What To Include In Your Prenuptial Agreement Checklist 

Nobody thinks about divorce when they are looking to get married to the love of their life. It is the reason why many couples do not consider prenuptial agreements. However, it is essential to create plans to manage your finances and property for the future. 

A prenup determines the assets and debts of each party and how they will be divided in the event of a divorce. You must include specific topics in your prenup agreement. A Massachusetts divorce lawyer can help you better understand prenups and what they contain. 

Prenup agreement checklist

  • Premarital assets and debts. 

Your prenup agreement should include how the assets and debts owned by each party before the marriage will be treated after the wedding. For example, if the husband owns a Mercedes, will the wife jointly own it? A prenup can also help if one party has significant debts so that in case of a divorce, the burden of the debt does not fall on the other party. 

  • Dependent children. 

If you already have children from an ex or your current partner, a prenup can determine which child gets which assets. This helps protect the financial inheritances and determine the child’s property rights in case of a divorce. However, you cannot include topics like child custody, visitations rights, or child support. 

  • Marital assets and debts. 

Couples often buy things together after getting married, such as a vehicle, furniture, TV, etc. To avoid conflict during separation, you must include marital assets and debts in your prenup. It can clarify which marital asset belongs to which party. 

  • Responsibilities of each party. 

If you think a prenup only separates your assets and debts from your spouse’s, you may be wrong. A prenup can also be used to determine what each of your responsibilities in the marriage are, for example, who pays which bills, filing tax returns, how bank accounts are managed, investments, etc.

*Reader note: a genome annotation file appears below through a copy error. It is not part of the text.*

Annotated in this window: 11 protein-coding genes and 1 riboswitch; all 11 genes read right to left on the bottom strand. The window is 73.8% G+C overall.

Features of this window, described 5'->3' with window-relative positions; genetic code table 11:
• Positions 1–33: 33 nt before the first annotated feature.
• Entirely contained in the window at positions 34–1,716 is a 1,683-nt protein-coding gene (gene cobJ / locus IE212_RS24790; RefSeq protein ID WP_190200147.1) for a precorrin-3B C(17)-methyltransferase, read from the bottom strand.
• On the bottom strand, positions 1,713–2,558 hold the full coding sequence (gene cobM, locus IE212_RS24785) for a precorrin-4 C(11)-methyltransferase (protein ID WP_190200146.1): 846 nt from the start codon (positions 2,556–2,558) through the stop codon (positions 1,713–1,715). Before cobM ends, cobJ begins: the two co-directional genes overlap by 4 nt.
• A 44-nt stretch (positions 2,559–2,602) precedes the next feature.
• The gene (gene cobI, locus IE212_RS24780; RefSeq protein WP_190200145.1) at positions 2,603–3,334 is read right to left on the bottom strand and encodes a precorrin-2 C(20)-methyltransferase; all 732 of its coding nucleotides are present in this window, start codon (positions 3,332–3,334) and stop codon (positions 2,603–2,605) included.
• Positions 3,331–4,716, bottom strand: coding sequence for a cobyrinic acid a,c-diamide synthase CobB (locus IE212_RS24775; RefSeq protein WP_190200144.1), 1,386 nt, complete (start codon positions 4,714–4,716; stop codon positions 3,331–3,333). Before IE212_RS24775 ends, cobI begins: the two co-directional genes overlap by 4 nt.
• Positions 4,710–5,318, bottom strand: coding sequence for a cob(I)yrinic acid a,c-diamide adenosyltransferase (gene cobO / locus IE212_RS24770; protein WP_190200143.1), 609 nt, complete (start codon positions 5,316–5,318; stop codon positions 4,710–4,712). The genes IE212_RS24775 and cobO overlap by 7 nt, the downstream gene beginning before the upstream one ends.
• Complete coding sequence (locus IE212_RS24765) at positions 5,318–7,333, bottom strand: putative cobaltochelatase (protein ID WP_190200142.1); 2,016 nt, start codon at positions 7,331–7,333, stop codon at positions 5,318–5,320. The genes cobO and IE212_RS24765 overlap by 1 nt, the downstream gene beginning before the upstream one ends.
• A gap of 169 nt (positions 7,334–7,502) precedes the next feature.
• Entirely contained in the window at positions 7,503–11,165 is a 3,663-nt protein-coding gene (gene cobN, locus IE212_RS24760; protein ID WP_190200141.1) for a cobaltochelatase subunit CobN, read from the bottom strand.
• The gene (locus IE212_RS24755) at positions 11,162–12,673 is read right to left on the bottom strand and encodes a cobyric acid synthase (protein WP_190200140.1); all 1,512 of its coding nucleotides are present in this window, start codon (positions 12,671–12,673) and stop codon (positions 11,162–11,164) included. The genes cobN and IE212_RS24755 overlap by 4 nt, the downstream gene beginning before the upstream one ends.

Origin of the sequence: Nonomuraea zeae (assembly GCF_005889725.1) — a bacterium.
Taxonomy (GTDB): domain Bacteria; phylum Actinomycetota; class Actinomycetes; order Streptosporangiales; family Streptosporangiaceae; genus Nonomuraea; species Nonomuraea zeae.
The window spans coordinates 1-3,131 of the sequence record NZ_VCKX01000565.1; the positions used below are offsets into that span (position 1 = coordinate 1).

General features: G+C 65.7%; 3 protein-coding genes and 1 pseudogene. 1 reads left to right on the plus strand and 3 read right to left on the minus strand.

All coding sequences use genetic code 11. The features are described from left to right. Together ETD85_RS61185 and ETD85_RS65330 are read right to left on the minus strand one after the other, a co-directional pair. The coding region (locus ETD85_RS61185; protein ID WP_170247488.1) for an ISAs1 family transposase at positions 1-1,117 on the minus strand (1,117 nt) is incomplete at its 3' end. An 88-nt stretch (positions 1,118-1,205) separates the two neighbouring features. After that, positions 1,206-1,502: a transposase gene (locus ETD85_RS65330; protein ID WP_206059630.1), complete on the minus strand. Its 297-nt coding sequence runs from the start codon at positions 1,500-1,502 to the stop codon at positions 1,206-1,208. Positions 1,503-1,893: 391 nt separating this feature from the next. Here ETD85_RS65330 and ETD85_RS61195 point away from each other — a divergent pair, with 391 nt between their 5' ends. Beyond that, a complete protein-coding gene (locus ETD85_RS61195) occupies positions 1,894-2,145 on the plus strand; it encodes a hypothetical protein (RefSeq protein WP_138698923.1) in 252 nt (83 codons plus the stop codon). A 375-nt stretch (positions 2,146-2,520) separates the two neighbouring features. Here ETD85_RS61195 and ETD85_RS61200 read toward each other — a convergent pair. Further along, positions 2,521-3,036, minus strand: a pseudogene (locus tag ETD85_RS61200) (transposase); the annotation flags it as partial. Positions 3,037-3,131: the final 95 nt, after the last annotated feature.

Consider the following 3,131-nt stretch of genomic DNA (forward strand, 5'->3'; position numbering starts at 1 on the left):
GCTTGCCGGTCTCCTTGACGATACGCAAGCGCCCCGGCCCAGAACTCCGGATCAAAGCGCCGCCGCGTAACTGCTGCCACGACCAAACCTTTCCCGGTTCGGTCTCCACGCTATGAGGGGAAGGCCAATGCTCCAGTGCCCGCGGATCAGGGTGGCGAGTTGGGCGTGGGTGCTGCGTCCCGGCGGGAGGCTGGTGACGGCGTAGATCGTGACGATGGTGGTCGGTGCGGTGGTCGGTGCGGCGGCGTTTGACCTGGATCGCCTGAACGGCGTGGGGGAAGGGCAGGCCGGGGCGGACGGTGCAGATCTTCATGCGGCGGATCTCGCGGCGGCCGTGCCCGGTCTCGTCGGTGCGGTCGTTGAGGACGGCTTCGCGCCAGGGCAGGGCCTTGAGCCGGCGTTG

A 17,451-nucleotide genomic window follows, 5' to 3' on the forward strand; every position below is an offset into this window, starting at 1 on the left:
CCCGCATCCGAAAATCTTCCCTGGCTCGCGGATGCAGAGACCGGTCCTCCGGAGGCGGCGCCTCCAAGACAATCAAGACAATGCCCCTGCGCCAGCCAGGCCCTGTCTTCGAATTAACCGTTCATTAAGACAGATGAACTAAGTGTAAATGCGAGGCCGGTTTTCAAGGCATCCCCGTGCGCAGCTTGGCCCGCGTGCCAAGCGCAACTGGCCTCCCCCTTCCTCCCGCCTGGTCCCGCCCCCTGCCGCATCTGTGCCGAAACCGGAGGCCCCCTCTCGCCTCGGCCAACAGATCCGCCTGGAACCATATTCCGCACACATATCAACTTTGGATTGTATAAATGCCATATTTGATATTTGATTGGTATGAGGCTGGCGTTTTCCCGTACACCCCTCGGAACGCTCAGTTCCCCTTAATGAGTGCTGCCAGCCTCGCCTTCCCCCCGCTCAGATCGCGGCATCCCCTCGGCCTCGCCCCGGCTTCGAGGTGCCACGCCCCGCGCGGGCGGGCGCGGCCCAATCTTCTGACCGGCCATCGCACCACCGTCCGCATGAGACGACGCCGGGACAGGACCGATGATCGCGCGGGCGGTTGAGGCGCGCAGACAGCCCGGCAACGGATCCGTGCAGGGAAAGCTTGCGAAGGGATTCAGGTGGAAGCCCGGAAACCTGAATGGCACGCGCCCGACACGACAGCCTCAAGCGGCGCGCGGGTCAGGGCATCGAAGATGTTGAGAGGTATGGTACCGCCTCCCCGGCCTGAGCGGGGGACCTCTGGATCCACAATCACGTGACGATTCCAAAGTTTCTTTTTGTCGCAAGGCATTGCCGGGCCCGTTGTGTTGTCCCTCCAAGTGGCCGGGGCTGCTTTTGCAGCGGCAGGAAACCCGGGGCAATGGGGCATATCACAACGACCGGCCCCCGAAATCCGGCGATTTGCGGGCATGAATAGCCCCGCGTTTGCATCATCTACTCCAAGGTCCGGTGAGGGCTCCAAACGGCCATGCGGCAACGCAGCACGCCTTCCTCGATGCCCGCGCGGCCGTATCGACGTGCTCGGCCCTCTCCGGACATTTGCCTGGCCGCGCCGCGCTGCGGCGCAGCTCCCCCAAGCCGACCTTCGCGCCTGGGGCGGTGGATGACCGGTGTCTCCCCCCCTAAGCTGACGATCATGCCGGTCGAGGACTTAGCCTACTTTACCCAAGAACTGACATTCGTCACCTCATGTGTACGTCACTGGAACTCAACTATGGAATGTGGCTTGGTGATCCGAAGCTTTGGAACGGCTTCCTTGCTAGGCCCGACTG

• Work. 

If you and your spouse are employees in a company that may require you to transfer to a different place, you must state your expectations regarding work and income in your prenup agreement. For example, whether your spouse will stay home with the kids or leave their job to move to a different place with you. Not discussing such topics can produce conflicts later.

  • Family heirloom. 

If you own a particular piece of property that was given to you as an heirloom or other inheritance, you may want it to remain on your side of the family. For this, you must ensure to include it in your agreement to make sure the property gets passed to your biological kids or other blood-related relatives. 

Even the word “prenup” can potentially give birth to arguments and tension between you and your spouse. However, as a responsible person, you must know how to protect yourself financially. Getting swayed by your emotions will only cost you later. 

Latest Posts

Recent Post

Top Categories